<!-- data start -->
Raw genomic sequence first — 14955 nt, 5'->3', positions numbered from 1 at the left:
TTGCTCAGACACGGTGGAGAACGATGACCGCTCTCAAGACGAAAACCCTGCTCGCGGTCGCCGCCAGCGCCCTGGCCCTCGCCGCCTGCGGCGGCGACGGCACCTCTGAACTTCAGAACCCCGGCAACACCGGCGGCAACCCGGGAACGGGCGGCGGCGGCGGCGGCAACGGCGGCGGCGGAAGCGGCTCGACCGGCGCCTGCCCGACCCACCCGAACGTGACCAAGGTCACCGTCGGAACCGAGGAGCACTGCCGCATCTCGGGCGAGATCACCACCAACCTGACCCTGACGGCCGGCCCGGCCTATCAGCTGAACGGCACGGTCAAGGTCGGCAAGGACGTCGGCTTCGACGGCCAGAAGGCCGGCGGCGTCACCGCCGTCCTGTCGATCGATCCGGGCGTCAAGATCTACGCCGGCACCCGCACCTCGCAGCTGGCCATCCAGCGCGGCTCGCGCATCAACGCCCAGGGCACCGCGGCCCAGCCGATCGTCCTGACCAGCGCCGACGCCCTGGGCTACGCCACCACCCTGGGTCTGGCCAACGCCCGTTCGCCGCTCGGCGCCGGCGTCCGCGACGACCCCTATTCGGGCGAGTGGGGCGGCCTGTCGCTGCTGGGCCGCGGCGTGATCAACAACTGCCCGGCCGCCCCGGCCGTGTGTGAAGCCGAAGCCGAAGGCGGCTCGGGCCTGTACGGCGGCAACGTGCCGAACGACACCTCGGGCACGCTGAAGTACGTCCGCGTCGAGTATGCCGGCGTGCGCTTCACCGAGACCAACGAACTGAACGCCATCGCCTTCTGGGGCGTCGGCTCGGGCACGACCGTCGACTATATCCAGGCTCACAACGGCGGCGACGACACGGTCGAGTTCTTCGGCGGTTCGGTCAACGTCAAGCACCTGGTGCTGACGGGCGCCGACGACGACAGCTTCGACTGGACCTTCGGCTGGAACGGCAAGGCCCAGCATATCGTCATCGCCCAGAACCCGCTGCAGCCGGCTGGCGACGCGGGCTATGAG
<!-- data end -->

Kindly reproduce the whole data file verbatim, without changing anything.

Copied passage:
Raw genomic sequence first — 14955 nt, 5'->3', positions numbered from 1 at the left:
TTGCTCAGACACGGTGGAGAACGATGACCGCTCTCAAGACGAAAACCCTGCTCGCGGTCGCCGCCAGCGCCCTGGCCCTCGCCGCCTGCGGCGGCGACGGCACCTCTGAACTTCAGAACCCCGGCAACACCGGCGGCAACCCGGGAACGGGCGGCGGCGGCGGCGGCAACGGCGGCGGCGGAAGCGGCTCGACCGGCGCCTGCCCGACCCACCCGAACGTGACCAAGGTCACCGTCGGAACCGAGGAGCACTGCCGCATCTCGGGCGAGATCACCACCAACCTGACCCTGACGGCCGGCCCGGCCTATCAGCTGAACGGCACGGTCAAGGTCGGCAAGGACGTCGGCTTCGACGGCCAGAAGGCCGGCGGCGTCACCGCCGTCCTGTCGATCGATCCGGGCGTCAAGATCTACGCCGGCACCCGCACCTCGCAGCTGGCCATCCAGCGCGGCTCGCGCATCAACGCCCAGGGCACCGCGGCCCAGCCGATCGTCCTGACCAGCGCCGACGCCCTGGGCTACGCCACCACCCTGGGTCTGGCCAACGCCCGTTCGCCGCTCGGCGCCGGCGTCCGCGACGACCCCTATTCGGGCGAGTGGGGCGGCCTGTCGCTGCTGGGCCGCGGCGTGATCAACAACTGCCCGGCCGCCCCGGCCGTGTGTGAAGCCGAAGCCGAAGGCGGCTCGGGCCTGTACGGCGGCAACGTGCCGAACGACACCTCGGGCACGCTGAAGTACGTCCGCGTCGAGTATGCCGGCGTGCGCTTCACCGAGACCAACGAACTGAACGCCATCGCCTTCTGGGGCGTCGGCTCGGGCACGACCGTCGACTATATCCAGGCTCACAACGGCGGCGACGACACGGTCGAGTTCTTCGGCGGTTCGGTCAACGTCAAGCACCTGGTGCTGACGGGCGCCGACGACGACAGCTTCGACTGGACCTTCGGCTGGAACGGCAAGGCCCAGCATATCGTCATCGCCCAGAACCCGCTGCAGCCGGCTGGCGACGCGGGCTATGAG